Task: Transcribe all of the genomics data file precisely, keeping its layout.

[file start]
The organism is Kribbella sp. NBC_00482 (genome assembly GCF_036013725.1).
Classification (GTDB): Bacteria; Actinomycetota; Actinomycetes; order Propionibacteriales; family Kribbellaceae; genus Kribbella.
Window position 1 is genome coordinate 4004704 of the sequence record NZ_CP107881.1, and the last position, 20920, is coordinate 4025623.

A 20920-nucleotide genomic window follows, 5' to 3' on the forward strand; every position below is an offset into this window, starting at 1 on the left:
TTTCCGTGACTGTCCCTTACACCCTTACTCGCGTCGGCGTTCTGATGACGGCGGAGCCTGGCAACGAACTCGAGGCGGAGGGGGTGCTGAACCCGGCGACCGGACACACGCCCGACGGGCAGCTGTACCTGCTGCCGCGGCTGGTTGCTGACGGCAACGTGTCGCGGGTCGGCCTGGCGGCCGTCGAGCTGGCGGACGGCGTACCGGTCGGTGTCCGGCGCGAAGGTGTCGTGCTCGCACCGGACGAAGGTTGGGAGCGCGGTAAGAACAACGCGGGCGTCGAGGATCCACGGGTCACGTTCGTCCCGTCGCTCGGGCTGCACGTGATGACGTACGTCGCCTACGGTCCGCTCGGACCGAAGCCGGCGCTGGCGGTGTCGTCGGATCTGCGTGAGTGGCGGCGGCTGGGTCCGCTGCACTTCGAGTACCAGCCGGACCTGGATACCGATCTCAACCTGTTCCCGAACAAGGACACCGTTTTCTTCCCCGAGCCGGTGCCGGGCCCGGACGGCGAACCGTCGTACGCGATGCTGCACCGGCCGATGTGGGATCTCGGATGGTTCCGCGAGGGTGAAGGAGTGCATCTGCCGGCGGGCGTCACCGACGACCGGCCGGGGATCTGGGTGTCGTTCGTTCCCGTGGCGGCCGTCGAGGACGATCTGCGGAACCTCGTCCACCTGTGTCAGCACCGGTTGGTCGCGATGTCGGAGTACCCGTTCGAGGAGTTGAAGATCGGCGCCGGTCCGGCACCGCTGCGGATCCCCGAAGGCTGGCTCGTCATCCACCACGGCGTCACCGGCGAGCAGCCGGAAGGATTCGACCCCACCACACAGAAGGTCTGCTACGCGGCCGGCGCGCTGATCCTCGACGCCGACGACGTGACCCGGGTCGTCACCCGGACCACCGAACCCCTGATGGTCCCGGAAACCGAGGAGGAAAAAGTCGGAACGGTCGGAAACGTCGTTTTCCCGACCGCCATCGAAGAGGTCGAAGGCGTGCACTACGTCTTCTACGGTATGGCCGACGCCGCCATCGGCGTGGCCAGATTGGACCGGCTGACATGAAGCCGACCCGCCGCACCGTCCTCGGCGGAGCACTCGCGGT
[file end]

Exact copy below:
The organism is Kribbella sp. NBC_00482 (genome assembly GCF_036013725.1).
Classification (GTDB): Bacteria; Actinomycetota; Actinomycetes; order Propionibacteriales; family Kribbellaceae; genus Kribbella.
Window position 1 is genome coordinate 4004704 of the sequence record NZ_CP107881.1, and the last position, 20920, is coordinate 4025623.

A 20920-nucleotide genomic window follows, 5' to 3' on the forward strand; every position below is an offset into this window, starting at 1 on the left:
TTTCCGTGACTGTCCCTTACACCCTTACTCGCGTCGGCGTTCTGATGACGGCGGAGCCTGGCAACGAACTCGAGGCGGAGGGGGTGCTGAACCCGGCGACCGGACACACGCCCGACGGGCAGCTGTACCTGCTGCCGCGGCTGGTTGCTGACGGCAACGTGTCGCGGGTCGGCCTGGCGGCCGTCGAGCTGGCGGACGGCGTACCGGTCGGTGTCCGGCGCGAAGGTGTCGTGCTCGCACCGGACGAAGGTTGGGAGCGCGGTAAGAACAACGCGGGCGTCGAGGATCCACGGGTCACGTTCGTCCCGTCGCTCGGGCTGCACGTGATGACGTACGTCGCCTACGGTCCGCTCGGACCGAAGCCGGCGCTGGCGGTGTCGTCGGATCTGCGTGAGTGGCGGCGGCTGGGTCCGCTGCACTTCGAGTACCAGCCGGACCTGGATACCGATCTCAACCTGTTCCCGAACAAGGACACCGTTTTCTTCCCCGAGCCGGTGCCGGGCCCGGACGGCGAACCGTCGTACGCGATGCTGCACCGGCCGATGTGGGATCTCGGATGGTTCCGCGAGGGTGAAGGAGTGCATCTGCCGGCGGGCGTCACCGACGACCGGCCGGGGATCTGGGTGTCGTTCGTTCCCGTGGCGGCCGTCGAGGACGATCTGCGGAACCTCGTCCACCTGTGTCAGCACCGGTTGGTCGCGATGTCGGAGTACCCGTTCGAGGAGTTGAAGATCGGCGCCGGTCCGGCACCGCTGCGGATCCCCGAAGGCTGGCTCGTCATCCACCACGGCGTCACCGGCGAGCAGCCGGAAGGATTCGACCCCACCACACAGAAGGTCTGCTACGCGGCCGGCGCGCTGATCCTCGACGCCGACGACGTGACCCGGGTCGTCACCCGGACCACCGAACCCCTGATGGTCCCGGAAACCGAGGAGGAAAAAGTCGGAACGGTCGGAAACGTCGTTTTCCCGACCGCCATCGAAGAGGTCGAAGGCGTGCACTACGTCTTCTACGGTATGGCCGACGCCGCCATCGGCGTGGCCAGATTGGACCGGCTGACATGAAGCCGACCCGCCGCACCGTCCTCGGCGGAGCACTCGCGGT